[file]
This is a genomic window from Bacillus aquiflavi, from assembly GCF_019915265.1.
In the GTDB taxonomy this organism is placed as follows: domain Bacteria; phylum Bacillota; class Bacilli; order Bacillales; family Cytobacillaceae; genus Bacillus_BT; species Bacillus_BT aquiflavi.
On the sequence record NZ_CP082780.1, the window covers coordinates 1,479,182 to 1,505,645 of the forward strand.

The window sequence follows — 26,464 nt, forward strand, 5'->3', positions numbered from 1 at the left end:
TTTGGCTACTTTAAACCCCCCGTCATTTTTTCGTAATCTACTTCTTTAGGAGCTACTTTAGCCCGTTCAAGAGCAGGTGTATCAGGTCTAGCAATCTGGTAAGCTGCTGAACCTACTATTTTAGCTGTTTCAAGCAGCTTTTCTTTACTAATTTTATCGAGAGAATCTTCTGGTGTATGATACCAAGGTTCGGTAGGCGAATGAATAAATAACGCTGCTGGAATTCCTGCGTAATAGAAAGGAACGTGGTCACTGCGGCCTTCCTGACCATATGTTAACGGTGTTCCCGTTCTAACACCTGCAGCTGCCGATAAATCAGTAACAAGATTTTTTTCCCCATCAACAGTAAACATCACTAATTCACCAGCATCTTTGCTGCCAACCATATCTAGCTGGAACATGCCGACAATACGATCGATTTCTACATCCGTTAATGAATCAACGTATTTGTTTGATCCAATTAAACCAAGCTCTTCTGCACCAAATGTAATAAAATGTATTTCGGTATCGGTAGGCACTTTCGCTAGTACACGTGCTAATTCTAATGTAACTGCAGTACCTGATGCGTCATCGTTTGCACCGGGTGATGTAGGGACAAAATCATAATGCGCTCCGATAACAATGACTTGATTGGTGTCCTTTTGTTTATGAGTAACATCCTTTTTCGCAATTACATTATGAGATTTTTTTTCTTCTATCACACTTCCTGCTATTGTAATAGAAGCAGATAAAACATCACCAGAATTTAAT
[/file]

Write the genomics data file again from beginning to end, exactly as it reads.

This is a genomic window from Bacillus aquiflavi, from assembly GCF_019915265.1.
In the GTDB taxonomy this organism is placed as follows: domain Bacteria; phylum Bacillota; class Bacilli; order Bacillales; family Cytobacillaceae; genus Bacillus_BT; species Bacillus_BT aquiflavi.
On the sequence record NZ_CP082780.1, the window covers coordinates 1,479,182 to 1,505,645 of the forward strand.

The window sequence follows — 26,464 nt, forward strand, 5'->3', positions numbered from 1 at the left end:
TTTGGCTACTTTAAACCCCCCGTCATTTTTTCGTAATCTACTTCTTTAGGAGCTACTTTAGCCCGTTCAAGAGCAGGTGTATCAGGTCTAGCAATCTGGTAAGCTGCTGAACCTACTATTTTAGCTGTTTCAAGCAGCTTTTCTTTACTAATTTTATCGAGAGAATCTTCTGGTGTATGATACCAAGGTTCGGTAGGCGAATGAATAAATAACGCTGCTGGAATTCCTGCGTAATAGAAAGGAACGTGGTCACTGCGGCCTTCCTGACCATATGTTAACGGTGTTCCCGTTCTAACACCTGCAGCTGCCGATAAATCAGTAACAAGATTTTTTTCCCCATCAACAGTAAACATCACTAATTCACCAGCATCTTTGCTGCCAACCATATCTAGCTGGAACATGCCGACAATACGATCGATTTCTACATCCGTTAATGAATCAACGTATTTGTTTGATCCAATTAAACCAAGCTCTTCTGCACCAAATGTAATAAAATGTATTTCGGTATCGGTAGGCACTTTCGCTAGTACACGTGCTAATTCTAATGTAACTGCAGTACCTGATGCGTCATCGTTTGCACCGGGTGATGTAGGGACAAAATCATAATGCGCTCCGATAACAATGACTTGATTGGTGTCCTTTTGTTTATGAGTAACATCCTTTTTCGCAATTACATTATGAGATTTTTTTTCTTCTATCACACTTCCTGCTATTGTAATAGAAGCAGATAAAACATCACCAGAATTTAAT